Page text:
Issue No.06 - June (2004 vol.37)
Published by the IEEE Computer Society
DOI Bookmark: http://doi.ieeecomputersociety.org/10.1109/MC.2004.13
Agile Project Management: Creating Innovative Products, Jim Highsmith. This book brings together the knowledge and resources developers need to use agile project management. The author addresses questions project managers raise about agile approaches and shows why APM should be in every manager's toolkit. He systematically introduces the five-phase APM framework, then presents specific, proven tools for every project participant.
Topics covered include the six principles of agile project management; how to capitalize on emerging product development technologies; putting customers where they belong, at the center of a project; creating adaptive teams that respond quickly to changes in a project's ecosystem; APM's five phases—envision, speculate, explore, adapt, and close; and scaling APM to larger projects and teams.
Addison-Wesley; www.awprofessional.com; 0-321-21977-5; 312 pp.; $34.99.
Mobile Disruption: The Technologies and Applications Driving the Mobile Internet, Jeffrey L. Funk. A disruptive technology or innovation causes worse than expected product performance or performance that differs from that which its designers expected. For example, developers thought Internet-accessible mobile phones would serve as a portable substitute for the PC. Yet the performance of mobile Internet technologies so far has differed greatly from this expectation.
The author explores the roots of this disruption by first examining the key technological trends driving mobile computing. He then turns his attention to mobile marketing, shopping services, navigation services, phones as tickets and money, mobile intranet applications, and platform strategy. Later chapters describe the business models and key technologies readers can use to create long-term mobile Internet strategies that can be profitable in both the short and long term.
Wiley-Interscience; www.wiley.com; 0-471-51122-6; 211 pp.; $54.95.
The Success of Open Source, Steven Weber. Much of the innovative programming that powers the Internet, creates operating systems, and produces software has resulted from freely distributed open source code. Such code has generated sophisticated developments in computer technology, including Linux and Apache, which pose a significant challenge to Microsoft. The author describes how open source's success in a highly competitive industry has subverted many assumptions about how businesses should be run and how intellectual products should be created and protected.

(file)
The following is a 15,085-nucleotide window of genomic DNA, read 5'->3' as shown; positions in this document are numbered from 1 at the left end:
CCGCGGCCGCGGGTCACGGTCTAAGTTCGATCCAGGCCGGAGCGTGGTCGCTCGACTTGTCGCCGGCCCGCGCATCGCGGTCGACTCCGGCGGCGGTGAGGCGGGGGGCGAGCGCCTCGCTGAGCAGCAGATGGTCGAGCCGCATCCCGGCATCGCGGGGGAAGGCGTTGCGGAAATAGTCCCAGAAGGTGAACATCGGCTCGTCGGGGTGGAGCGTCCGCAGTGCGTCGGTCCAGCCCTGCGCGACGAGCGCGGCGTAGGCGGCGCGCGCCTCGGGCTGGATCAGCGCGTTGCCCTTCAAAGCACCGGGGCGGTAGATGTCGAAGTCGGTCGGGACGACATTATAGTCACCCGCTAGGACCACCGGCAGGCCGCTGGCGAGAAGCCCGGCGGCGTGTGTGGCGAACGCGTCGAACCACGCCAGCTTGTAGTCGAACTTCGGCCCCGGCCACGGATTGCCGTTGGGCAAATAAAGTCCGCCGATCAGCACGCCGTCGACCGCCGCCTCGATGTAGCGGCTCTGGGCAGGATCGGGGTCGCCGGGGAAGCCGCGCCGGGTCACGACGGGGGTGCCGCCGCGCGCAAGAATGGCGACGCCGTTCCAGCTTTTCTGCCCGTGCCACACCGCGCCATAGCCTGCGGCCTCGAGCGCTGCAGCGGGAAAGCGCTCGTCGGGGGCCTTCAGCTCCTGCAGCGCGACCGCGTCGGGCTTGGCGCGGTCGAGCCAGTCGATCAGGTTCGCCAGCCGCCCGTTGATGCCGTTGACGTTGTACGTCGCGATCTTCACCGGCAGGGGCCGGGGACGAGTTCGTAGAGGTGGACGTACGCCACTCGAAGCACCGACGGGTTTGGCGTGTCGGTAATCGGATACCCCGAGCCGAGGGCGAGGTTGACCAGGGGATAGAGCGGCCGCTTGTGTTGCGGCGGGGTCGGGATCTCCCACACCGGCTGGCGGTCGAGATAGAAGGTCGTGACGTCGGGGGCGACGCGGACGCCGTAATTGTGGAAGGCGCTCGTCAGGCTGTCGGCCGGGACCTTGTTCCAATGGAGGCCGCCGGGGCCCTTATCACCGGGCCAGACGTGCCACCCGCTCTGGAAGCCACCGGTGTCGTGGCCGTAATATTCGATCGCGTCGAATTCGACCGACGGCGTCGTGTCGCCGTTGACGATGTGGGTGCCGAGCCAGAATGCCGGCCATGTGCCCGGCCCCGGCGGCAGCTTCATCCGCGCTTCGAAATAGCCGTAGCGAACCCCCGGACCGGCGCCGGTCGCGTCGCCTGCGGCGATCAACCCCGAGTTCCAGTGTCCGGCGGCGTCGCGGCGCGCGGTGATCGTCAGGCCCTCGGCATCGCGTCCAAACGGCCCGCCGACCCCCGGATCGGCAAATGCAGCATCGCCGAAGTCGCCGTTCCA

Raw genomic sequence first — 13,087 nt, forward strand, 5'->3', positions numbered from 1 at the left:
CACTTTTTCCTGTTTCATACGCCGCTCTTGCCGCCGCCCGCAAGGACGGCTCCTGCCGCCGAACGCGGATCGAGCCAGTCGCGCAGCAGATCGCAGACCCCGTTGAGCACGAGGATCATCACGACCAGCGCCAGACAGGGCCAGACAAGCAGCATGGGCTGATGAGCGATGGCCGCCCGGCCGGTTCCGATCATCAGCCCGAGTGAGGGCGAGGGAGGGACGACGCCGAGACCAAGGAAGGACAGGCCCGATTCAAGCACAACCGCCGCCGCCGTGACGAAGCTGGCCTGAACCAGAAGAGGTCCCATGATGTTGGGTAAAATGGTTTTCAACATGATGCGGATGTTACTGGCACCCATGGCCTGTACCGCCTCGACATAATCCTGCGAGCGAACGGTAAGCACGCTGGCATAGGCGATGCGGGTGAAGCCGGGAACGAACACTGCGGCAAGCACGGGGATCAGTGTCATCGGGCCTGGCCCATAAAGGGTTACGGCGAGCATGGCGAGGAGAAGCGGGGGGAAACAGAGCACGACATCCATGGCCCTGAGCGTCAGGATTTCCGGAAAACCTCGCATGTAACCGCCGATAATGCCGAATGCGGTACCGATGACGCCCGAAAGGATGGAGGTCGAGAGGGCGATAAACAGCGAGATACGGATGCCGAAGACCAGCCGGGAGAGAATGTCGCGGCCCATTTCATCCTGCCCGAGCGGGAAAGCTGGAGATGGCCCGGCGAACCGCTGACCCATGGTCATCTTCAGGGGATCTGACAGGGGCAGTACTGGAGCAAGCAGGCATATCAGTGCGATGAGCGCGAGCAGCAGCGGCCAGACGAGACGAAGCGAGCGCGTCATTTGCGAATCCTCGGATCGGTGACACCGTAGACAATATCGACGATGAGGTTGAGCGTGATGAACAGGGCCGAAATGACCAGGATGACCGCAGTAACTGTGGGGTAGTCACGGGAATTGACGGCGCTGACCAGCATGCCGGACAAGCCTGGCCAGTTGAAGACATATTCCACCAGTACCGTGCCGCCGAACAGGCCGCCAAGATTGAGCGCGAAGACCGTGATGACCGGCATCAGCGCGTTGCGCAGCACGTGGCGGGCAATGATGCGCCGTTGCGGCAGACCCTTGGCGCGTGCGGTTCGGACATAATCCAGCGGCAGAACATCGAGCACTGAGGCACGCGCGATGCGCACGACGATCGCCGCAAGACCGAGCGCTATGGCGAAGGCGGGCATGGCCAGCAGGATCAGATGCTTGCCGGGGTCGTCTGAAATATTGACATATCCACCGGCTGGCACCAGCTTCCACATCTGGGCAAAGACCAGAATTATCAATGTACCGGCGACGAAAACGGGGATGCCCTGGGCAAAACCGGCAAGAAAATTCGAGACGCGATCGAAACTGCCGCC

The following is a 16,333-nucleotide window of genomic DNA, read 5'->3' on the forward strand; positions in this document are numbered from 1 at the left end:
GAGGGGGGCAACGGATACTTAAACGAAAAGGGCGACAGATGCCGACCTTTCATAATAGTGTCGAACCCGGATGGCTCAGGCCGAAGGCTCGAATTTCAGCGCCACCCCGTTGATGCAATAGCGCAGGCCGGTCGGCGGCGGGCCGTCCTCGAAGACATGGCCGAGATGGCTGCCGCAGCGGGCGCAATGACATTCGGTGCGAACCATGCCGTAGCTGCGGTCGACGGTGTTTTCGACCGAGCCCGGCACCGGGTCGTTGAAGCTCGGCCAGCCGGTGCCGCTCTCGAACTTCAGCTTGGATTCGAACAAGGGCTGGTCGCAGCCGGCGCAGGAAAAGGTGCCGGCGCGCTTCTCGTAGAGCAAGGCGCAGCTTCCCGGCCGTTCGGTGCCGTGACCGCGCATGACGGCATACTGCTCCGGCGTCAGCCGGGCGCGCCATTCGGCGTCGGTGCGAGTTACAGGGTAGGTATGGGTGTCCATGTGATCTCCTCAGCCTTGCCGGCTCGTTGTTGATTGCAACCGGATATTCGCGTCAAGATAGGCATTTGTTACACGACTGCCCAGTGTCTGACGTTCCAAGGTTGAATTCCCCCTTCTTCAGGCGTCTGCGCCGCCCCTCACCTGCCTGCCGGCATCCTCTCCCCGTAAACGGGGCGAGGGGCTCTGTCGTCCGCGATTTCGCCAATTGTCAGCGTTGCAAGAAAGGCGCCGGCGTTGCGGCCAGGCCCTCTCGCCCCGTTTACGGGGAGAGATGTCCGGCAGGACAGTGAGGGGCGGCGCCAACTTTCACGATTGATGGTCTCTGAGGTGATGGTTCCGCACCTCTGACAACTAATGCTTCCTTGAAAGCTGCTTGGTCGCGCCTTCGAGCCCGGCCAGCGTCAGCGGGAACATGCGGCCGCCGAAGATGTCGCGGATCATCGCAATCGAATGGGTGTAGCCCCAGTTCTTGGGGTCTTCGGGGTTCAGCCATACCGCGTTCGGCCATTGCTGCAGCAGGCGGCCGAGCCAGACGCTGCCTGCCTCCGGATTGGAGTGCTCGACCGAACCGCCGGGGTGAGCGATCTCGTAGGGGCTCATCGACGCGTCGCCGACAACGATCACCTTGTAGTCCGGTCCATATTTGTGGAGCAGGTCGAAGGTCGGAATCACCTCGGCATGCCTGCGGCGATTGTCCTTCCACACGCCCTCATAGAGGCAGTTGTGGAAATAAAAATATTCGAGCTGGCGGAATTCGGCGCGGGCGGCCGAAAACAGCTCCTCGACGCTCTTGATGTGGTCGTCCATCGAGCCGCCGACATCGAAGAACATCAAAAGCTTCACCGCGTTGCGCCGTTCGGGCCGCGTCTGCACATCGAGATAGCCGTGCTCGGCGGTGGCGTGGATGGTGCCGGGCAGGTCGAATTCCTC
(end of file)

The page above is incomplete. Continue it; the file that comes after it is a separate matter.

Despite the conventional wisdom that the promise of individual and corporate wealth has driven innovation, ensuring free distribution of code among computer programmers can empower a more effective process for building intellectual products. In the case of open source, independent programmers—sometimes hundreds or thousands of them—make unpaid contributions to software that develops organically, through trial and error.
The author argues that the success of open source does not constitute a freakish exception to economic principles. Standards, rules, decision-making procedures, and sanctioning mechanisms guide the open source community.
Harvard University Press, www.hup.harvard.edu; 0-674-01292-5; 320 pp.; $29.95.
Introduction to Autonomous Mobile Robots, Roland Siegwart and Illah R. Nourbakhsh. This book offers an overview of the technology of mobility—the mechanisms that let a mobile robot move through a real-world environment to perform its tasks—including locomotion, sensing, localization, and motion planning. It describes all facets of mobile robotics, including hardware design, wheel design, kinematics analysis, sensors and perception, mapping, and robot control architectures.
The design of any successful robot involves the integration of many disciplines, among them kinematics, signal analysis, information theory, artificial intelligence, and probability theory. Reflecting this, the book presents the techniques and technology that enable mobility in a series of interacting modules. Each chapter covers a different aspect of mobility, as the book moves from low- to high-level details. Bringing together all aspects of mobile robotics into one volume, this book can serve as a textbook for course work or a working tool for beginners in the field.
MIT Press; mitpress.mit.edu; 0-262-19502-X; 331 pp.; $50.00.